Anyway, I digress.  It’s not the only jolly good thing that’s happened today, although surely the most momentous.  I cycled on into town after church, the Sage having gone ahead in the car, because the street was closed for one of the three annual markets, the garden one.  The antiques market is held in July, the Christmas one in December.  And we were so lucky with the weather!  It was lovely – a light, pleasant breeze, warm air and sunshine.  An unexpectedly perfect spring day.  Accordingly, everyone was there, it was really crowded and I had to be patient, getting through the throng with my bike.  The Sage bought me a roast pork roll from John’s hog roast and I started buying. Not having grown anything at all from seed this year, only the second year in about the last 38, I seem to be seedling-starved.  I bought lettuce, peas, courgettes, runner beans, butternut squash, spinach, more lettuce, tomatoes, chillies, sweet peas, morning glory, verbena – oh, various flowers, but it’s veggies that are close to my heart (in the sense that my stomach is…).  And I bought a lemon sponge cake, some pelargoniums and, with the last of my money, an ice cream cone.  The Sage had taken the first batch of  plants home in the car, but my panniers and handlebars were laden again, so I strolled for half a mile, eating icecream and pushing the bike, until my hands were free and I carefully rode the rest of the way.

It has always been my intention to let Ben run free so, having checked that no chickens had flown the coop, I let him out.  I followed him around the fields for a slightly anxious half hour until he decided to come back again, and then he ran round the garden happily while Al and Dilly helped fill the skip.  There were a couple of big pieces that I had left room for yesterday, then we in-filled.  And then I weeded the little beds, hardly 4 feet square, that I was going to plant with vegetables and then we had tea and cake.  And then I spent an hour potting up plants, forty of them.  So I feel that I’m getting back to my normal way of life.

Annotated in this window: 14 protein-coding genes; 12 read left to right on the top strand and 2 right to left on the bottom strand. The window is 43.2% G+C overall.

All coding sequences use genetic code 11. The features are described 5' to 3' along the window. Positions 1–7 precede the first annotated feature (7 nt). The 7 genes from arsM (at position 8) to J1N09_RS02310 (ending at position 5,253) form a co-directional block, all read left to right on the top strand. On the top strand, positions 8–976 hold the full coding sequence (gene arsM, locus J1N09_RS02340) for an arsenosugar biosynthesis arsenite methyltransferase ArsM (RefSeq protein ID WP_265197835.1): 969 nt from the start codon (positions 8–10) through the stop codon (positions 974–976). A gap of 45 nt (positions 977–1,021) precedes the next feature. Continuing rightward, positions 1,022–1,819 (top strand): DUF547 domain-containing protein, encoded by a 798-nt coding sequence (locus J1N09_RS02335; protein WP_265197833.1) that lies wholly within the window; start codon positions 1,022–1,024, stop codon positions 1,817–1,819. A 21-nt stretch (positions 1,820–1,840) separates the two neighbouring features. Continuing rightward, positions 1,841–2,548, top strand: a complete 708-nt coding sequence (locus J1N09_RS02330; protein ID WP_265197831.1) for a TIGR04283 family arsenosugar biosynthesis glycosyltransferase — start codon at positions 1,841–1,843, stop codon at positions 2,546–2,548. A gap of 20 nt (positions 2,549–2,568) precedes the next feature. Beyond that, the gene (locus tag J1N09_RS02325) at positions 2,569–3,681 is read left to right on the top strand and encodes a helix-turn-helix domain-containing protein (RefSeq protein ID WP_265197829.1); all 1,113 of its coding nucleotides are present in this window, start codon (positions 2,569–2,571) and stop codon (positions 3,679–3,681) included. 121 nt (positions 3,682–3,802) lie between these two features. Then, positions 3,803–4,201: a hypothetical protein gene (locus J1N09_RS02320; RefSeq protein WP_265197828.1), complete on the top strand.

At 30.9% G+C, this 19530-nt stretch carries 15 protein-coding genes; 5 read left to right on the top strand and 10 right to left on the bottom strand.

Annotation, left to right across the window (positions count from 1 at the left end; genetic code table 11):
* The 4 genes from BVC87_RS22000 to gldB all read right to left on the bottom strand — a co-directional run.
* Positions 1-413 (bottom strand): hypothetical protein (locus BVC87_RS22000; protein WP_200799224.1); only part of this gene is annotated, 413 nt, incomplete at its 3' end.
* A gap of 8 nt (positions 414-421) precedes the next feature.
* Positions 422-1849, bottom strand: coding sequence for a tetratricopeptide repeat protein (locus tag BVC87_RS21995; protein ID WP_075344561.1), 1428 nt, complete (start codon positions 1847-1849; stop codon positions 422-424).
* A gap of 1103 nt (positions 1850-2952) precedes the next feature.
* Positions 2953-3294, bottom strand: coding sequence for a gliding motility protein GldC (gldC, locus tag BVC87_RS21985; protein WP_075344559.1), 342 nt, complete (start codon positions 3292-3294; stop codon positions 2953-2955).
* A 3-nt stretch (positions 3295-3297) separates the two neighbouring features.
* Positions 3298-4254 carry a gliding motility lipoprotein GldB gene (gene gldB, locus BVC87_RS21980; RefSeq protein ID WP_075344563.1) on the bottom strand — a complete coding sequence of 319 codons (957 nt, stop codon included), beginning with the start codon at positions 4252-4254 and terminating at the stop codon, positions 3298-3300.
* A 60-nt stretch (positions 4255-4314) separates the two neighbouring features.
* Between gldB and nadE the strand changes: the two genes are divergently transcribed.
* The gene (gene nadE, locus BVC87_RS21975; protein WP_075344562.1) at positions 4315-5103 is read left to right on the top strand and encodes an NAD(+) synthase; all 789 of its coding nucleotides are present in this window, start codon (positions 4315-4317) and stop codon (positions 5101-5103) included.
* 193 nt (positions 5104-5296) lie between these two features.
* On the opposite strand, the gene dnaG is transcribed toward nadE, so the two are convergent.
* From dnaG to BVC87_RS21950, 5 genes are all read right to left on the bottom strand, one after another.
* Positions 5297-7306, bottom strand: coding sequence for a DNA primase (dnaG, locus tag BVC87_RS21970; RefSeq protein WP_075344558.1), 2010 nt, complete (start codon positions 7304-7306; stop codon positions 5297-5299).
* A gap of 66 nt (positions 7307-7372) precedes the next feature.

By the time I’d finished, it was 6 o’clock, so I opened a bottle of Prosecco that happened to be in the fridge and we drank that and munched Twiglets.  Ben likes Twiglets.

I think I’ll sleep well tonight, but who’s to say?  Sometimes I do, sometimes I don’t.  But I’m quite cheery tonight, and so is the Sage.

Oh, and he had bought himself a ticket to the theatre – well, it’s a film of a theatre performance – tomorrow, to my puzzlement because he doesn’t like that sort of thing, and he asked if I’d like to go too.  So I said yes, because I do and, while we were buying my ticket, I asked if the Othello ones were on sale yet.  And they were – the Othello that’s on in London at present, getting such fantastic reviews and is pretty well sold out, is having a film made of a live performance and it’s on here in September.  And the tickets weren’t available last week, and now they are.  So I’ve got mine.  The Sage doesn’t want to come, he isn’t keen on Shakespeare (I married this man?  I never thought to ask, darlings, it never occurred to me), but I’m very happy.